"Stephen is easily one of the most technically skilled, innovative, and melodic bassists alive. The music of his film and TV scores and his solo albums is genuinely astonishing." -Thomas Wictor, Bass Player Magazine
Jim “Kimo” West is a multi-faceted instrumentalist, highly regarded as one of the world’s foremost “ki ho’alu” or Hawaiian “slack key” guitar artists. His music has garnered millions of streams on Spotify, Pandora and Sirius/XM. He is best known as the long-time guitarist for the world’s most successful musical comedy artist, “Weird Al” Yankovic, having appeared on all fourteen of the musical satirist’s albums since 1983 - four of them Grammy-winners, including the most recent #1 Billboard Mandatory Fun.
It was in 1985 in Hana, Maui where West first heard the magical strains and open tunings of slack key. It was there that he was introduced to the music of Gabby Pahinui, Sounds of Hawaii, Sonny Chillingworth and Atta Isaacs, all masters of the warm and engaging fingerpicked guitar style. According to oral-history account, slack key guitar originated in late 19th century Hawaii, when Mexican paniolo (“Spaniard” cowboys) first brought guitars to the Big Island of Hawaii and then left, allowing Hawaiians to develop the style on their own.
Slack key guitar was used to great effect in the Oscar-winning film, “The Descendants.”
Kimo is a 2008 winner of the Hawaiian Music awards and three-time Na Hoku Hanohano (Hawaiian “Grammy”) nominee. He is also a two-time winner of the LA Treasures Award for his efforts in keeping this important acoustic guitar tradition alive. He is a 9-year veteran of Hawaii’s famed slack key festivals and the So Cal Slack Key Festival. His numerous CD’s feature many original compositions as well as inventive arrangements of the genre’s classic repertoire. His recent release, Guitar Stories, goes beyond slack key, exploring other genres like West African guitar, Middle Eastern Music and Americana. His latest release is Moku Maluhia / Peaceful Island.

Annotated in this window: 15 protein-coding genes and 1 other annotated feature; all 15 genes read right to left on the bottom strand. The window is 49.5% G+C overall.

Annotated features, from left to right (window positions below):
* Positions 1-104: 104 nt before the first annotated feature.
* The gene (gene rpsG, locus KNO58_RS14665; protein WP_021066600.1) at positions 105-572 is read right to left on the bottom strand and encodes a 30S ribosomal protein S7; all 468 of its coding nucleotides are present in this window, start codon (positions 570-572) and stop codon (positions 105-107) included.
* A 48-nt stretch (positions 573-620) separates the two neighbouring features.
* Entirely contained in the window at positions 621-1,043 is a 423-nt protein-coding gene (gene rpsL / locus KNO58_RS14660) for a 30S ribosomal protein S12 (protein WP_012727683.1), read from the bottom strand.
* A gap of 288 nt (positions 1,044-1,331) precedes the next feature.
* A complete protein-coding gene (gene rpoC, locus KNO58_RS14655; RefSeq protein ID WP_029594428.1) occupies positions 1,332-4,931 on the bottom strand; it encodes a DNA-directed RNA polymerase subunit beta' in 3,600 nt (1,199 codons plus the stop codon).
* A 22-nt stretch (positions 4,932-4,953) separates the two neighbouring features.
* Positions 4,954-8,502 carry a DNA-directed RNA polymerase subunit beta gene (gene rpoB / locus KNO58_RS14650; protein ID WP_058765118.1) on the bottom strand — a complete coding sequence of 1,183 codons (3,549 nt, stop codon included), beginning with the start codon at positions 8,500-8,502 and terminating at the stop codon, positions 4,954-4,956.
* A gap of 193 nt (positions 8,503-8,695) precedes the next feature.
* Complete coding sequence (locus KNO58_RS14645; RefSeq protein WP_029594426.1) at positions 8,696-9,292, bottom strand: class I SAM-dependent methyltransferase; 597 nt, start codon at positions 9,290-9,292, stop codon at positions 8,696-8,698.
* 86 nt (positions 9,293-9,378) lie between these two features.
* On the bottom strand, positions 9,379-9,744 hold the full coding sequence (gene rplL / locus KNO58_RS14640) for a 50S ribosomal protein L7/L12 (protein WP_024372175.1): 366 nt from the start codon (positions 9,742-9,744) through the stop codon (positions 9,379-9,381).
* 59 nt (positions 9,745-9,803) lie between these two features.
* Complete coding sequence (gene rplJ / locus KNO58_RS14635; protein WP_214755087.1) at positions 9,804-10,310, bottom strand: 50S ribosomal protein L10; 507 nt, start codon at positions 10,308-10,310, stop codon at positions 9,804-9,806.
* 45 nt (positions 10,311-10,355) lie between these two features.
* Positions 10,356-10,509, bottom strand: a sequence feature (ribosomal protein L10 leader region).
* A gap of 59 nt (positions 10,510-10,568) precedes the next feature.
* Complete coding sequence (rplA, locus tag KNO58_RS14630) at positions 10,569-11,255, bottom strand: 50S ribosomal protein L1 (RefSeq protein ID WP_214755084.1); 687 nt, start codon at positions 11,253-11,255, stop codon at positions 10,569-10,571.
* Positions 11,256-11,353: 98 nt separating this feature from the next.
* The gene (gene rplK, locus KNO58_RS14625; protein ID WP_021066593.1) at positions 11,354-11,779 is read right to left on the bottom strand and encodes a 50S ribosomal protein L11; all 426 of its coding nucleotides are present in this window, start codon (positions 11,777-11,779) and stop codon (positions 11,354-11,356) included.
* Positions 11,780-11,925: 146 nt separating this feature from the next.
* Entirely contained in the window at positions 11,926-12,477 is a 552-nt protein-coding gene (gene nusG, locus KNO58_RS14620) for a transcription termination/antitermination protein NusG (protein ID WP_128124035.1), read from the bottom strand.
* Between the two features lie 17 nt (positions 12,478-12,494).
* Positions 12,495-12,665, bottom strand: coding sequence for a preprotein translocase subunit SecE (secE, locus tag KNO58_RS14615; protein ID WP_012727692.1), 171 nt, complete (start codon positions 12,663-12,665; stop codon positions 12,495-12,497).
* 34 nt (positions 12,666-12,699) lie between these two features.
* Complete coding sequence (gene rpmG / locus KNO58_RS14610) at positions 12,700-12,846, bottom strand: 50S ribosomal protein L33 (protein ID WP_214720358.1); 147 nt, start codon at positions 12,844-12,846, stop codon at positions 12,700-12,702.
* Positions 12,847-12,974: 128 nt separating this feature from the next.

Jim “Kimo” West has also worked as a composer for film and TV for many years and maintains a sophisticated private studio at his home in Los Angeles.
Logan Magness was raised in Memphis, Tennessee, a town steeped in musical heritage, and home to the most famous recording studios in the world, but it wasn’t until moving to San Francisco after college that Magness became serious about songwriting. A self-taught singer and guitarist with a smooth, shut-up-and-listen tenor, Magness found comfort in the solitude of his tiny studio apartment, “It just happened, like I was struck by something and became obsessed with songs. I couldn’t stop writing and I fell in love with the craft, how personal it could be. I haven’t listened to music the same since. It’s a blessing and a curse.”
Memphis on My Mind is the debut LP from Magness, an introspective look back at 5 years spent living in San Francisco, falling both in and out of love with the people and city around him. “The perspective matured as I did, and I think that comes through on the second half of the record. Side A is self-critical, l was finding out what was important to me and as a result consciously uprooting thing that weren’t intended. The narrative unravels and then sort of stitches itself back together by the end. That wasn’t intentional, it was just me, so yeah, it’s personal.”